Billy Keane: No need to worry about Sexton burnout
With our star man fresh and fit for battle, let's hope we can catch Aussies cold and give boost to Irish Bondi brigade
Published 16/11/2013 | 01:00
November isn't as bad as it's made out. It's worse. Ah, but I hate the short evenings, the livid people suffering from light depravation, the incremental cold and the insufferable suffocation from the rain forest humidity of central heating. Straight away I can tell you how to save money. Turn off the central heating. A blanket does the same job. People are gone too soft.
November is the month for misery. Lads are still going off the drink in November for The Holy Souls, though. some of you may not be familiar with the concept of suffering for your faith. In times long past, holy men shivered with the cold in beehive huts out on bald rocks, praying, meditating and trying hard not to think of women and turf fires and women lying down on sheepskin rugs by turf fires, while fat Popes gorged on big feasts and cast aside vows of chastity at the merest swish of a passing skirt.
As if giving up the beer for a few weeks will make all the difference to some poor sinner on the pass/fail borderline at Heaven's gate. "Go on, go on let him in," shouts St Peter. "Let him, sure isn't Mikey Murphy gone off the drink for him down below."
There's suffering and there's suffering. I have never heard so much rubbish about the so-called exhaustion of Jonathan Sexton. He's playing rugby. The game he loves and getting well paid for it. The young lad is in great form. After a fortnight's rest. He's fresh and fit for anything.
If you were reading the papers, it's as if he's shackled in a slave galley rowing with big baters of Frenchmen belting him with whips and saying merde to him and other horrible things like the Irish broke Europe with their flash cars, conservatories and maxing out credit cards for dresses and big feeds of coq au vin.
I'll tell ye what work is. There are men with hernias and bad backs out in all waters repairing roads; slips of women with bales of hay up on their shoulders for the feeding of hormonal in-calf heifers that kick as hard as Dan Carter; and there are publicans suffering all kinds of mental torture, listening to lads going on about the new scrum laws and crooked in as if they had 50 caps in the front-row when all they ever pushed was the button on the lift. Now that's suffering.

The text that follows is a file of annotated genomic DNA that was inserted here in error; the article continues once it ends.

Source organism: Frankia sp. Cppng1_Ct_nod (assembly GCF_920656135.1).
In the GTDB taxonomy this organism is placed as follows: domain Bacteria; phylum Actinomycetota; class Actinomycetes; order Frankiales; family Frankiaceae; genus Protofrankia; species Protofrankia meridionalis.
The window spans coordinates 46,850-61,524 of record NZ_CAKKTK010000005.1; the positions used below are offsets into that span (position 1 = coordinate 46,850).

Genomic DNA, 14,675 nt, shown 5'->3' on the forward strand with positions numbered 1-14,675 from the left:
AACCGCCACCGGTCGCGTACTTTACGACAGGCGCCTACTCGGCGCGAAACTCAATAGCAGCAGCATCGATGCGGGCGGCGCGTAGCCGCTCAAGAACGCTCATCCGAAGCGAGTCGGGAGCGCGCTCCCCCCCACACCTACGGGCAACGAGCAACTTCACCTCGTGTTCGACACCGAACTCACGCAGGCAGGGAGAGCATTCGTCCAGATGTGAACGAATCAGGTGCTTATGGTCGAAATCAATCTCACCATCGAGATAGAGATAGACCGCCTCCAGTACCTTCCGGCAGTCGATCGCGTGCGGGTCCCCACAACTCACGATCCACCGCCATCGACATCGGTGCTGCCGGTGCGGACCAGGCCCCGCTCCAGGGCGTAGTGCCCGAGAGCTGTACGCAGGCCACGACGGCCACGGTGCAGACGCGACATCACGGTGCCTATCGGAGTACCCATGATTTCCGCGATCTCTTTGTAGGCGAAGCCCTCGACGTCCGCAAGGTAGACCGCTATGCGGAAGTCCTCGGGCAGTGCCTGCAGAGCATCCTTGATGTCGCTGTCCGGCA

The Aussies have been breaking stones. They have cause to complain. Already this year they have played 18 Tests. Sexton has played 1.25 for Ireland and 2.75 for the Lions.
The Australian coach Ewen McKenzie was going on about having to play in all sorts of conditions and that this was great practice for the World Cup. But, reading between the lines, you sort of guess the Aussies idea of a bad winter is being able to barbecue only twice a week.
I often wonder if it's possible to barbecue the turkey on Bondi. The Irish abroad are always telling the folks at home they'll be on the beach for Christmas Day. I think it's a ruse to cheer up loved ones. I hope our team are thinking of our emigrants today and the boost it will give the thousands in exile if we beat the Australians.
I bet the Aussies will be dying to get back home and they'll probably have the central heating in the hotel pushed up high enough to grow bananas. The Aussies are worse than the Yanks for being frozen with the cold. If McKenzie was smart he'd make them sleep naked with the windows open, like the monks, to get used to the conditions in the Aviva today.
Yes, indeed, we do have some advantages. Home is always better than away. Paul O'Connell and Brian O'Driscoll have hardly dirtied their boots, though, and many of our team need more game-time.
Congrats to Dr O'Driscoll on his honourary doctorate from DCU. It was so well deserved. With the recession gnawing away at the national bank of self-esteem, Brian showed us all about fight and valour. And surely Paul's internship is also up. He, too, is worthy of an honourary doctorate. I'd say he'd have a lovely bedside manner. O'Connell is a superb captain and it's all about his way with people.
His team really do like him a lot. Players respect Paul because he leads by actions more than words.
There is a danger we will become psychologically reliant on these two brilliant, but injury-prone, men who have given so much to Ireland. We hope they stay fit. Paul and Brian deserve all the luck in the world. The same to our good friend Donal Lenihan who was voted into the Rugby Writers' Hall of Fame and to Jonathan Sexton who was named Player of the Year. Their dads are from Listowel and lived two doors away from each other.
The poor oul' Australians have to do without any Listowel players, but they have improved since the Lions Tour. The Wallabies ran the All Blacks very close. We have near enough to our best team on the pitch. I would have picked Conor Murray, but we love the fizz and fast passes of Eoin Reddan. Both backlines are exciting, but the Aussies have a deadly back three. They will have to be watched very carefully. The odd Garryowen coming out of the night sky might test them.
I hope our backs play like Leinster and our forwards like Munster, wherever the players are from. Most commentators are forecasting we will win the scrums handy enough. I'm not so sure and Ireland will have to make certain of our own line-out ball to have any chance of getting those Leinster plays into the game.
I suppose November isn't that bad if you think about it. There's a whole day of rugby to look forward to and there's the racing from Cheltenham. I'm not having any bets, though. We have this far-out cousin who supposedly suffered from chronic impure thoughts and the kicking of yippy wides at the climax of matches.
I'm going off the betting for his soul.